How was the work of the embassy organized in the distribution of Mijal’s materials?
The contacts held by the staff of our embassy have been very secretive. I was excluded from these contacts, probably also because I was not a member of the party since as I mentioned, these contacts were only in the party line and not in the state one. It was headed by the Foreign Directorate of the Central Committee of the ALP and did not deal with the Albanian state bodies. In 1975, we received a signal from the Chinese embassy in Warsaw that the Polish secret services had tracked down the Albanian embassy’s contacts with Mijal’s supporters and were planning to crack down on the Albanian embassy staff.
What happened after that, was the activity that was done by our embassy stopped?
That forced our party to withdraw some of its personnel to Albania and replace them with other completely new personnel. This was done with the aim of avoiding any incident and worsening relations between the two countries.
What happened after the emergence of the divergences of the top Albanian leadership with Mijali?
The divergences of the ALP with Mijal appeared at a time when the latter was positioned in favor of Chinese politics and attitude in the context of Albanian-Chinese divergences. On this issue, the leadership of the ALP was interested in knowing the position of Mijali. For this reason, in October 1977, they summoned to Tirana the trade adviser of the embassy, my friend, and unforgettable friend, Vasil Faber, as well as me. Hysni Kapo warmly welcomed us at the Central Committee of the ALP and Ramiz Alia met us after him. They instructed us to meet with Hilari Hellhovsky, one of the leaders of the Polish Communist Party, about whom Mijali also talks in his interview, and in the ongoing conversation with him, to learn what his views and those of other comrades on the subject were. with Albanian-Chinese divergences. The message from Hysni Kapo and Ramiz Alia was that in our conversation with the Polish communists, everything should be drawn through the conversation and not through direct questions.
Did you meet with them according to the order given to them in Tirana?
Hellhovsky and I met twice in a forest outside Warsaw, but he was difficult to talk to. He was an old and experienced communist and wanted to impose himself on everything. He had been in Albania in 1952, as part of the Polish Communist Party delegation to the III Congress of the ALP, at a time when state and party relations between the two countries and parties were good. From the meetings he had with the leadership of the ALP, he was convinced that it was sectarian. During the talks, Hellhovski made it clear that he, and the rest of the Polish Communist Party leadership, was in favor of Chinese positions and in favor of the three-world theory, of the cooperation of all forces of all kinds against Soviet social-imperialism, and so on.
After this meeting, what happened to Mijal and the Communist Party of Poland, and also were there any problems in the official relations between Albania and Poland?
The ALP leadership, fully explaining the attitudes of Mijali and his comrades in Poland, decided to sever contact with them and wanted Mijali to leave Albania so that the incident with him would not be a problem and would not be a barrier to state relations between the two countries. Enver Hoxha also talks about this in his book “Notes on China”. But Mijali’s departure from Albania was a problem for our party because the earlier granting of political asylum limited the right of his deportation from Albania. In his interview, Mijali says that the Albanians created a lot of difficulties for him to leave Albania, but I know the opposite. Not wanting to expel him, the Albanian side wanted Mijali to leave Albania of his own free will, but he was reluctant in this regard. This was probably the reason why the Albanian side made it difficult with various measures for Mijal’s stay in Albania, which he talks about in his interview. The dilemmas over this issue may have lasted for about six months, until finally, Mijali, as stated in the interview, sought political asylum in China and left Albania on July 1, 1978.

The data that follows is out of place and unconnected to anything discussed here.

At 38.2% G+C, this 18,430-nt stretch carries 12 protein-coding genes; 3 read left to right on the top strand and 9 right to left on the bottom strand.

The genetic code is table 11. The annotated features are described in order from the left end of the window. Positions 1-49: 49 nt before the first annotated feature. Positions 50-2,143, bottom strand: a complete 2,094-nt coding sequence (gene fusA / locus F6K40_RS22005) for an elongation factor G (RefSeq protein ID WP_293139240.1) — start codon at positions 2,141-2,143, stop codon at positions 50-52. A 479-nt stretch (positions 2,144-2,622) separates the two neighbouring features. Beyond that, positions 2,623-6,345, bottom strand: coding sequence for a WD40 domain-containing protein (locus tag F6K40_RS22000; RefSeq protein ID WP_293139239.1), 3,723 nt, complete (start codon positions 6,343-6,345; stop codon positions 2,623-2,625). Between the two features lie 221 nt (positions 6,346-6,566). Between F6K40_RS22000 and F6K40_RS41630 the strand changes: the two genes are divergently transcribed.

What happened after Mijali left Albania, was there a change in politics between the two countries?
Upon his departure, the Polish side also removed the direct surveillance direction of the Albanian embassy in Warsaw and its staff, as it had done before.
Who is Leonard Zisi?
Leonard Zissi was born in 1939 in the city of Përmet, where his family originated from. After graduating from high school in Tirana, he won a state scholarship and pursued higher studies at the Warsaw Polytechnic in Poland, in the branch of Railway Transport. After graduating with high results in Poland, he returned to Albania and was appointed a specialist in the General Directorate of Railways in Durrës. He later worked at the Ministry of Communications and as a lecturer at the Faculty of Economics at the University of Tirana. From 1972 to 1983 he worked at the Ministry of Foreign Affairs and from 1973 to 1979, he served as the Third Secretary of the Albanian Embassy in Warsaw. In different periods of time, he also served as a “Charge Affaires” (adinter) at that Embassy. From 1983 to 1992, Leonard Zissi worked as the Head of the Foreign Relations Branch at the Ministry of Transport, and from 1993 to 2003, he worked as a representative of the Gdansk Maritime Repair Center in Tirana. Leonard Zissi is the author and co-author of several texts in the field of Transport Economics, as well as one of the best connoisseurs of Albanian-Polish relations./Memorie.al